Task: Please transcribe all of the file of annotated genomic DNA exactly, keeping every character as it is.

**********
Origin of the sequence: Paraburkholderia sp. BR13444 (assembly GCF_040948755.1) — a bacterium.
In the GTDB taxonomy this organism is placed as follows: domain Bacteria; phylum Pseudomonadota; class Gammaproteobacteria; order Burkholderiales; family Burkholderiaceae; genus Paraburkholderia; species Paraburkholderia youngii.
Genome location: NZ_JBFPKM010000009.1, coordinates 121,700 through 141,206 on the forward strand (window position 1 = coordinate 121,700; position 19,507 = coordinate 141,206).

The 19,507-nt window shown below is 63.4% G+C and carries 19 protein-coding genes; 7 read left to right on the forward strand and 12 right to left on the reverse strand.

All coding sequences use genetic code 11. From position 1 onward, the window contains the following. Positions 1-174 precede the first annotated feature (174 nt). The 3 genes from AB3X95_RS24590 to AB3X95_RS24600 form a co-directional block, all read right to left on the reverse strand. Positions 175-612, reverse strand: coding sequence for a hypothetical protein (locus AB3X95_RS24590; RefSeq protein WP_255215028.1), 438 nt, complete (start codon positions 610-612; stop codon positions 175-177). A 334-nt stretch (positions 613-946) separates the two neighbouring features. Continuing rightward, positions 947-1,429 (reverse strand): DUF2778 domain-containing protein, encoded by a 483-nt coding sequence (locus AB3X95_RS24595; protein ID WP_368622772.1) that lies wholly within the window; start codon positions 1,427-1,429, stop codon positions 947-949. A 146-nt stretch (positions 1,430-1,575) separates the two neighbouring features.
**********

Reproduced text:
Origin of the sequence: Paraburkholderia sp. BR13444 (assembly GCF_040948755.1) — a bacterium.
In the GTDB taxonomy this organism is placed as follows: domain Bacteria; phylum Pseudomonadota; class Gammaproteobacteria; order Burkholderiales; family Burkholderiaceae; genus Paraburkholderia; species Paraburkholderia youngii.
Genome location: NZ_JBFPKM010000009.1, coordinates 121,700 through 141,206 on the forward strand (window position 1 = coordinate 121,700; position 19,507 = coordinate 141,206).

The 19,507-nt window shown below is 63.4% G+C and carries 19 protein-coding genes; 7 read left to right on the forward strand and 12 right to left on the reverse strand.

All coding sequences use genetic code 11. From position 1 onward, the window contains the following. Positions 1-174 precede the first annotated feature (174 nt). The 3 genes from AB3X95_RS24590 to AB3X95_RS24600 form a co-directional block, all read right to left on the reverse strand. Positions 175-612, reverse strand: coding sequence for a hypothetical protein (locus AB3X95_RS24590; RefSeq protein WP_255215028.1), 438 nt, complete (start codon positions 610-612; stop codon positions 175-177). A 334-nt stretch (positions 613-946) separates the two neighbouring features. Continuing rightward, positions 947-1,429 (reverse strand): DUF2778 domain-containing protein, encoded by a 483-nt coding sequence (locus AB3X95_RS24595; protein ID WP_368622772.1) that lies wholly within the window; start codon positions 1,427-1,429, stop codon positions 947-949. A 146-nt stretch (positions 1,430-1,575) separates the two neighbouring features.